Archive for the 'Guitars' Category

Bass Rig Update

November 8, 2009

Hey there folks. Here’s the status of my bass rig / guitar rig. What I’m running right now is:

Schecter Elite 5 -> X2 Wireless -> Axe FX Ultra -> Crown I-T6000 -> 2x LDS 15T cabs

But that’s definitely not the whole story. First let’s start with the bass. I got the older version of this bass for $200 because the eBay seller mistyped the auction listing (probably saving me at least $150). But the newer version has a better bridge and is string through. So I bought a new bridge (chrome instead of gold) and converted the bass to string through. I tried this disastrously once before on a Fender Jazz. It went better this time, though not perfect. I was able to use my dremel routing station as a drill press, so the holes were reasonably straight. I still messed up the finish on the back of the bass a bit, but not as bad as last time. So, next in line was the tuners. I’ve had these Sperzel bass tuners forever (they’re the only brand of locking bass tuners) but never had a bass with small enough peghead holes. Now somebody on eBay sells conversion bushings, so I decided it was time at last to install them. The bushings worked great, though I had to get a couple new tuners (I only had 4, and they were all one side). Unfortunately they don’t sell chrome finished ones anymore, so I have them mismatched a bit. But I may get more “satin chrome” ones later to match. Finally, the electronics. Ever since I tried out a Lace Helix at Bass Player Live last year, I’ve wanted to try out their Alumitone technology on one of my basses. I tried retrofitting the Variax with it but it didn’t work out so well. So I got their new “bass bars” and removed the EMG pickups and preamp from the Schecter. Instead of pots I put in little switches — Series / Parallel, Neck and Bridge on and off. And it’s still in reasonably good shape after all that work.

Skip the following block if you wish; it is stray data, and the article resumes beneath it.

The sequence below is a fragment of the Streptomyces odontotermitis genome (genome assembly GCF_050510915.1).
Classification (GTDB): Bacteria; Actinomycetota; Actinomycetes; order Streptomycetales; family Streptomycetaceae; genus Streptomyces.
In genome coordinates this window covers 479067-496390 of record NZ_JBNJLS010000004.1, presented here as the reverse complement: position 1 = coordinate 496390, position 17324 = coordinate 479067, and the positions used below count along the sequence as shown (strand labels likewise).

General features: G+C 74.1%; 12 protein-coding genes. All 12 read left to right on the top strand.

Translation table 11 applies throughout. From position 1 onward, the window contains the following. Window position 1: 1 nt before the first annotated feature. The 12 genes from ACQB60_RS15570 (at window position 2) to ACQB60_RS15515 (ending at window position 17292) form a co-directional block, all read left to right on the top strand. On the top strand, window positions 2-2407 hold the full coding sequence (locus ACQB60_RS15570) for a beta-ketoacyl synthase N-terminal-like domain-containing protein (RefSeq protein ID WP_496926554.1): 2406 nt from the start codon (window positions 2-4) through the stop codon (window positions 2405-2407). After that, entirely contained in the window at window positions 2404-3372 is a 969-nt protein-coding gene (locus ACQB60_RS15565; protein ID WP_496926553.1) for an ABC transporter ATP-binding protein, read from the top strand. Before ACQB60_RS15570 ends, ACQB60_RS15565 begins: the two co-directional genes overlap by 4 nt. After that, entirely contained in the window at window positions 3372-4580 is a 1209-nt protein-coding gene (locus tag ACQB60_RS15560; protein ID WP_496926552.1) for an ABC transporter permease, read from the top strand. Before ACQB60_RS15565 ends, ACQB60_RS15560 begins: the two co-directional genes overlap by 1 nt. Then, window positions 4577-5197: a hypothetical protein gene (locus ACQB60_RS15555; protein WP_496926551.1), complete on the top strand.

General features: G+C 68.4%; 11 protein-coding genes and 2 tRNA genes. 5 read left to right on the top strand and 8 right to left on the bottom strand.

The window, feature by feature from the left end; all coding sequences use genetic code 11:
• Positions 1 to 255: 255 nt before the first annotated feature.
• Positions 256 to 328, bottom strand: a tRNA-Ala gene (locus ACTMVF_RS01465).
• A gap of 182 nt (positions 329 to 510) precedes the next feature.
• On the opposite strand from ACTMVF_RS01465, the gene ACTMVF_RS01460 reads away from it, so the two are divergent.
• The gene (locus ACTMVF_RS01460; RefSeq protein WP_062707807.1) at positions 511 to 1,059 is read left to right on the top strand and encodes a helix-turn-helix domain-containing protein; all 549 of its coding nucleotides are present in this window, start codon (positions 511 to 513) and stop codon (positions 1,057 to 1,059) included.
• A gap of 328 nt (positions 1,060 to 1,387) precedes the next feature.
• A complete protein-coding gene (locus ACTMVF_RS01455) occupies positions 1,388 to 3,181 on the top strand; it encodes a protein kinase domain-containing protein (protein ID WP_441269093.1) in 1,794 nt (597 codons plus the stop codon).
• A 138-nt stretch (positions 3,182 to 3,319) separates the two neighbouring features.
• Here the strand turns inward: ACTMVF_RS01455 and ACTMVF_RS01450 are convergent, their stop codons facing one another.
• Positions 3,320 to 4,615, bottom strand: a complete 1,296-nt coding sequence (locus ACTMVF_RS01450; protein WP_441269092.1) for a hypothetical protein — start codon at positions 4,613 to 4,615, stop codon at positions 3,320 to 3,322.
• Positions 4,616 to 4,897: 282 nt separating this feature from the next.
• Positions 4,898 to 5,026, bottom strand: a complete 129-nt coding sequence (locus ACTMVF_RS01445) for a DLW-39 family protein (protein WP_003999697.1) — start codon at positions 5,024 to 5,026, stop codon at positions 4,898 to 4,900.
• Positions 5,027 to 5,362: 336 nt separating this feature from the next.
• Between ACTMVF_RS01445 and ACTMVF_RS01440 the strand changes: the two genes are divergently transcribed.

So, next in the chain is the wireless. I love wireless, but don’t like a) tone sucking b) changing batteries and c) having that dumb pack attached. X2 Wireless solves a) … it sounds like a cable. I am solving b) by using a camcorder battery instead of a 9V. Roughly 7 times the power. But c)? Well, I discovered that the transmitter pack for the X2 (after you take off the plastic housing) is really just a small PCB and a battery. So I soldered an on / off switch onto the PCB and mounted it in the control cavity of the bass. I also set up the back plate with magnets instead of screws for quicker access to the battery.